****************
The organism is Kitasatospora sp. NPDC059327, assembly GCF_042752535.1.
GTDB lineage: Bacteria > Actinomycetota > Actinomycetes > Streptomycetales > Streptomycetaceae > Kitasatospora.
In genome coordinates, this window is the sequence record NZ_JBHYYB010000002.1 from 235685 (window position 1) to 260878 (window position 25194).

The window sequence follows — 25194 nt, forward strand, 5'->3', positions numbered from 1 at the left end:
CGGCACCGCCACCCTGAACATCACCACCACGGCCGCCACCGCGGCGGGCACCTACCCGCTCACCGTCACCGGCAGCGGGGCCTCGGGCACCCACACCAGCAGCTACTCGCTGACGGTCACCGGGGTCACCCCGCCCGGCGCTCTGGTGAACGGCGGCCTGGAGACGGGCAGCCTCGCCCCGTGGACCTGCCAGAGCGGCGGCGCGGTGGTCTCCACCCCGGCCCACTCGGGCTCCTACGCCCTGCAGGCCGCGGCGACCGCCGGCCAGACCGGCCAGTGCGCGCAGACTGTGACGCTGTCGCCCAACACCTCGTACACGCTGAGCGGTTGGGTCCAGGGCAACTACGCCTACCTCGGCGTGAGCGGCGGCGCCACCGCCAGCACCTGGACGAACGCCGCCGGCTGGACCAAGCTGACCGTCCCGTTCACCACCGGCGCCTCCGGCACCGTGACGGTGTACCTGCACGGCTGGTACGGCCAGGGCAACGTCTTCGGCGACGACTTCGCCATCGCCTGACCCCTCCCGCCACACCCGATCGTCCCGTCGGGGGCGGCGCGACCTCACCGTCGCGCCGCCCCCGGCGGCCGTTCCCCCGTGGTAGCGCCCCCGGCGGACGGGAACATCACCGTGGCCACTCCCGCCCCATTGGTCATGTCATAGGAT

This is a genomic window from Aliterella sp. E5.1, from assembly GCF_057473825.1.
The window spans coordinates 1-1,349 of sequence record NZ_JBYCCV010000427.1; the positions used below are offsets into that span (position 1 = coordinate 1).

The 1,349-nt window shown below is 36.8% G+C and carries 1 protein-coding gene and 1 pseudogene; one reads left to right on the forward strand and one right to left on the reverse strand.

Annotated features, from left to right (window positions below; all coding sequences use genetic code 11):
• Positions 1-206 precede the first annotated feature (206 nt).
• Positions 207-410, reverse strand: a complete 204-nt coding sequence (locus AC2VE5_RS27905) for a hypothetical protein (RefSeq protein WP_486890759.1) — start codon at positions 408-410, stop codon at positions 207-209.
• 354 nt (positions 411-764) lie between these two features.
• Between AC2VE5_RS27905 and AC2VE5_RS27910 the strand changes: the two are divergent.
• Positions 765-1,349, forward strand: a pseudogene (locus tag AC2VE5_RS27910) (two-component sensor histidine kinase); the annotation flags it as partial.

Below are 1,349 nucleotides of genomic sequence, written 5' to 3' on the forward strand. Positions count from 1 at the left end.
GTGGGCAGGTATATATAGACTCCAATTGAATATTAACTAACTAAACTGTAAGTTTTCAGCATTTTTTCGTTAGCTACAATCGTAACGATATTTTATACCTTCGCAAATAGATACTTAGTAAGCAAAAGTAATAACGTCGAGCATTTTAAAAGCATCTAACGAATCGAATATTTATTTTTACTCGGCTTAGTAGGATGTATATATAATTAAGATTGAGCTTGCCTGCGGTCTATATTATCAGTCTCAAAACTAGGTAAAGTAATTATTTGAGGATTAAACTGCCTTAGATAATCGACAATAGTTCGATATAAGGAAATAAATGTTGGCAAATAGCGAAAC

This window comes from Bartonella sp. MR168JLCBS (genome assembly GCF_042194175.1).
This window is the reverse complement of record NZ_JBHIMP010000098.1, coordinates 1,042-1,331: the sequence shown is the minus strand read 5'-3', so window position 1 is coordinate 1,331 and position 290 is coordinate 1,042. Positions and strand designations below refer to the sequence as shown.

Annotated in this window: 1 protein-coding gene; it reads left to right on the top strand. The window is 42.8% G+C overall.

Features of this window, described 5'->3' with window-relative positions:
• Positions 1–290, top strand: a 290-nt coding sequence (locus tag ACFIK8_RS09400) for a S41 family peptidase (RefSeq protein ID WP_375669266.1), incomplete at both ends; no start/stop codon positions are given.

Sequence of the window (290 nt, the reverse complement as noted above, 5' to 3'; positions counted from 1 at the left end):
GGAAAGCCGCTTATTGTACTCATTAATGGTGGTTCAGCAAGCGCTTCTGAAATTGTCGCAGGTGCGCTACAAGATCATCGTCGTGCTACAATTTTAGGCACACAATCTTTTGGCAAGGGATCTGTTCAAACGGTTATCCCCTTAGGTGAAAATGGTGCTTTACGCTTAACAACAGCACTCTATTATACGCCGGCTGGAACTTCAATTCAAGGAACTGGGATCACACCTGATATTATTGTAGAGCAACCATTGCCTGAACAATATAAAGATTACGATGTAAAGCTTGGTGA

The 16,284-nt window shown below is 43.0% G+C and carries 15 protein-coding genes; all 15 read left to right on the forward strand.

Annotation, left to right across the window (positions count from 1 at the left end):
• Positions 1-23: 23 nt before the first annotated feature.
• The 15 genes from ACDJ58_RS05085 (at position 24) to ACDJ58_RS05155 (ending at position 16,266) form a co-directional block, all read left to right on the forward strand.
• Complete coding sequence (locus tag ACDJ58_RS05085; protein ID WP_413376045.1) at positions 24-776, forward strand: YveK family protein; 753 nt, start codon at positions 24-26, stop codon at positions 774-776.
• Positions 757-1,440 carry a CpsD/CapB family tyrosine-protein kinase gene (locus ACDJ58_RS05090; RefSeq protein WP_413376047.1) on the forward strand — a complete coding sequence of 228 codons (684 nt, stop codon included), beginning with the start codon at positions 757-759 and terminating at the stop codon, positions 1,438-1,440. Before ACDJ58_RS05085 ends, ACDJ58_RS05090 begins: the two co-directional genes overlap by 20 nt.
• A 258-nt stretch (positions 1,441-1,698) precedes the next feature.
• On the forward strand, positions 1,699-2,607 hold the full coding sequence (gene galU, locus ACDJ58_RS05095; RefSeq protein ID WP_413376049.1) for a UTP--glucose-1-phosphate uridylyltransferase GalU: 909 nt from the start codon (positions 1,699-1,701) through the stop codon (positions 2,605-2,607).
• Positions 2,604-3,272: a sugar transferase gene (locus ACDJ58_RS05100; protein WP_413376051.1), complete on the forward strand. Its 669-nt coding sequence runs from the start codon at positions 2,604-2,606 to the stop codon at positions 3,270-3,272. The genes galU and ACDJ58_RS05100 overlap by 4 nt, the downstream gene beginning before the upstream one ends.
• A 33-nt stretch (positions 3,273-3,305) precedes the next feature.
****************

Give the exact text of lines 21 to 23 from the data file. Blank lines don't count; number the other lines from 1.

• Positions 1–290, top strand: a 290-nt coding sequence (locus tag ACFIK8_RS09400) for a S41 family peptidase (RefSeq protein ID WP_375669266.1), incomplete at both ends; no start/stop codon positions are given.

Sequence of the window (290 nt, the reverse complement as noted above, 5' to 3'; positions counted from 1 at the left end):
GGAAAGCCGCTTATTGTACTCATTAATGGTGGTTCAGCAAGCGCTTCTGAAATTGTCGCAGGTGCGCTACAAGATCATCGTCGTGCTACAATTTTAGGCACACAATCTTTTGGCAAGGGATCTGTTCAAACGGTTATCCCCTTAGGTGAAAATGGTGCTTTACGCTTAACAACAGCACTCTATTATACGCCGGCTGGAACTTCAATTCAAGGAACTGGGATCACACCTGATATTATTGTAGAGCAACCATTGCCTGAACAATATAAAGATTACGATGTAAAGCTTGGTGA